May 15, 2015


"The Worst State for Reproductive Rights," Olga Khazan, The Atlantic: South Dakota is "the worst state in the nation for reproductive rights," followed by Nebraska, Kansas, Idaho and Tennessee, according to a report released by the Institute for Women's Policy Research, Khazan writes. Khazan cites several reasons for South Dakota's poor ranking, including its 72-hour mandatory delay before abortions; requirements that women "undergo in-person counseling that necessitates two trips to the clinic"; and how almost 25% "of women in the state live in a county that doesn't have an abortion provider." Further, according to the report, the state also "does not require insurers to cover infertility treatments"; it does not "mandate sex education in schools"; and it has not expanded Medicaid under the Affordable Care Act (PL 111-148), "which would have increased the number of women eligible to receive family-planning services," Khazan writes. Meanwhile, she notes that the report ranks "Oregon [a]s the best state for reproductive rights ... followed by Vermont, Maryland, New Jersey, and Hawaii." According to the Khazan, Oregon earned its ranking by providing "public funding for abortions ... having a 'pro-choice' governor" and not requiring mandatory delays for women seeking abortions (Khazan, The Atlantic, 5/12).

What others are saying about abortion restrictions:

~ "We're Living in an Anti-Choice Nightmare: 25 Ways Anti-Women Warriors Are Playing Doctor," Katie McDonough, Salon.


"The Family Planning Cuts That the Texas Legislature Forced Through Are Having Dire Consequences," Tara Culp-Ressler, Center for American Progress' "ThinkProgress": "[M]ore than half of Texas women have faced at least one barrier to getting the reproductive health services they need" since the state in 2011 "slashed funding for family planning services by two-thirds and dismantled the state's network of family planning providers in an effort to exclude Planned Parenthood," according to a report from the Texas Policy Evaluation Project, Culp-Ressler writes. She notes that "the attacks on ... family planning," which resulted in the closure of 76 women's health clinics, have "left low-income and rural women struggling to access basic preventative services like Pap smears, STD tests, and birth control consultations." According to Culp-Ressler, "[t]he new survey provides some data points" on the situation, finding that women "are struggling to get to a clinic for their gender-based health needs," with many citing difficulties with transportation, childcare, insurance and affordability, among other barriers. "Texas lawmakers have attempted to take some steps to restore the funding for family planning services," she writes, but she adds that "women's health experts in the state say it's not enough, and warn that it will take years for Texas to truly recover" from the cuts (Culp-Ressler, "ThinkProgress," Center for American Progress, 5/12).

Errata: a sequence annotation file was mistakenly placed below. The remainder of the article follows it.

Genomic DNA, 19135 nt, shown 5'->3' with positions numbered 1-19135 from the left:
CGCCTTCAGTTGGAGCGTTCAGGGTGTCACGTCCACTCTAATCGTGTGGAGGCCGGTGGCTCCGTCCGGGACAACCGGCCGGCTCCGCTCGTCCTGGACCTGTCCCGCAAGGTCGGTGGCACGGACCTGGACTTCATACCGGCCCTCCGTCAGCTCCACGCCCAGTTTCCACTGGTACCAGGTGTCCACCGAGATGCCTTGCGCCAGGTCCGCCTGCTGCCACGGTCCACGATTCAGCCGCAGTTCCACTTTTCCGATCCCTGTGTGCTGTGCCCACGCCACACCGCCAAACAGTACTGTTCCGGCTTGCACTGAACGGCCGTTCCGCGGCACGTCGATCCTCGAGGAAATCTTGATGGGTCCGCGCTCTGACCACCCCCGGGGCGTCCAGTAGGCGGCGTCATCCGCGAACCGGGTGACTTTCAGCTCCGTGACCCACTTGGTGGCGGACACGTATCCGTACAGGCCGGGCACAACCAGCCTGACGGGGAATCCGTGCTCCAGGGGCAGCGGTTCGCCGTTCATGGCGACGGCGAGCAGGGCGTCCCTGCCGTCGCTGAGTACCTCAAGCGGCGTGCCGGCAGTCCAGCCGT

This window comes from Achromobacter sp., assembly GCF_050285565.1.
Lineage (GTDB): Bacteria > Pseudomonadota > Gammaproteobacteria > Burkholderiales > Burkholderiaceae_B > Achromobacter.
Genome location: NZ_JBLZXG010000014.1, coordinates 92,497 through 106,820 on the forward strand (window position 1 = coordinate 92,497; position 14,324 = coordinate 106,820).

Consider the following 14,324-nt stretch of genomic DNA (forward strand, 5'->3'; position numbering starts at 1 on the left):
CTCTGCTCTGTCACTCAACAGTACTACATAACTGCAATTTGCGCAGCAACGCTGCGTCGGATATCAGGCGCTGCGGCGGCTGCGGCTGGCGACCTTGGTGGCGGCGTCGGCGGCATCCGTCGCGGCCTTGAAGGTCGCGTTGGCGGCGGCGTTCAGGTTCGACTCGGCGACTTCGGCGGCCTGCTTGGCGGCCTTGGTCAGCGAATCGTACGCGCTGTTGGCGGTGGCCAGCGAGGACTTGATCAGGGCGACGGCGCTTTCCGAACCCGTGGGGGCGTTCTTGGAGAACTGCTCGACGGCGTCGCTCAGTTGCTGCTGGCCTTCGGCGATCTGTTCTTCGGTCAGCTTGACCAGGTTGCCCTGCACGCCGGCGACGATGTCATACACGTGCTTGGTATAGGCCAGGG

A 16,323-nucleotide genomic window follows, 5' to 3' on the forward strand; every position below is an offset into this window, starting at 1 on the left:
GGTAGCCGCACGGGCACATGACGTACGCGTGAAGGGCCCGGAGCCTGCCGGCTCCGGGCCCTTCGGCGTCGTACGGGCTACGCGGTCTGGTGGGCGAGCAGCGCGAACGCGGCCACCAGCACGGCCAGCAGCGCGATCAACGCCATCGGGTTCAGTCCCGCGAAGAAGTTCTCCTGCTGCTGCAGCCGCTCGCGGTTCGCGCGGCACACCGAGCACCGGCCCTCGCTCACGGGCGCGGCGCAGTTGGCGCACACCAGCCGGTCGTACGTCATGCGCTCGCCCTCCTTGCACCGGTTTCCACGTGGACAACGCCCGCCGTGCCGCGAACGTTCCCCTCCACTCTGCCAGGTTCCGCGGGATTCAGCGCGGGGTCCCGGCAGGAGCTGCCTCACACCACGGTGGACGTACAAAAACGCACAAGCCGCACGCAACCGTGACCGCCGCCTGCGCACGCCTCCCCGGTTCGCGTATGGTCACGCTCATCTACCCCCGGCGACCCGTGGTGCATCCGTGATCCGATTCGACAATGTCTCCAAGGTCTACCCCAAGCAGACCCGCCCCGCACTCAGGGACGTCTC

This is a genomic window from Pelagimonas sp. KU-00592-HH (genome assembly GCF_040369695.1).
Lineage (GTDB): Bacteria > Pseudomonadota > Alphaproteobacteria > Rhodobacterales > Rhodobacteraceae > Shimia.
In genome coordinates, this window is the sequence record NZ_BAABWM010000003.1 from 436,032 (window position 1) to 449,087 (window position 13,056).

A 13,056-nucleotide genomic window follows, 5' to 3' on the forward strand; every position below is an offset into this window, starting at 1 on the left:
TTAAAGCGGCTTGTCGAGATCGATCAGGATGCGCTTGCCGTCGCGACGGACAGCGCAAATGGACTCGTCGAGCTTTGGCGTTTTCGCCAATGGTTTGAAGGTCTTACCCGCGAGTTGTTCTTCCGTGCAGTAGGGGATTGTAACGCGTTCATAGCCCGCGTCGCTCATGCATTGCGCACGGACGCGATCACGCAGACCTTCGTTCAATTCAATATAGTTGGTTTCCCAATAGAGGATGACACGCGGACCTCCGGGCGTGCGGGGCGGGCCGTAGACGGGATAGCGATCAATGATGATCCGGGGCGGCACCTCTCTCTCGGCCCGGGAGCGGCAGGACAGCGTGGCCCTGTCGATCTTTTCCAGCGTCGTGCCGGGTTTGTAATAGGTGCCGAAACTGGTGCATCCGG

"California Judge: Abstinence-Only Sex Education Isn't Sex Education at All," Jenny Kutner, Salon: A recent ruling by a California judge "affirms what reproductive health advocates and science have been saying for a long time: Abstinence-only sex education isn't really sex education at all," Kutner writes. She notes that, in the case, Fresno County Superior Court Judge Donald Black ruled that "'access to medically and socially appropriate sexual education is an important public right,' and that state law requires students receive accurate information in public school sex ed courses." Kutner writes that the decision "explicitly excludes abstinence-only curricula, which incorrectly -- and ineffectively -- teach[es] students that remaining celibate until marriage is the only route to avoiding sexually transmitted infections and unintended pregnancy." She adds, "Even if the California ruling doesn't have far-reaching implications for the state of abstinence-only sex education" in other states "just yet, it is a step in the right direction" (Kutner, Salon, 5/13).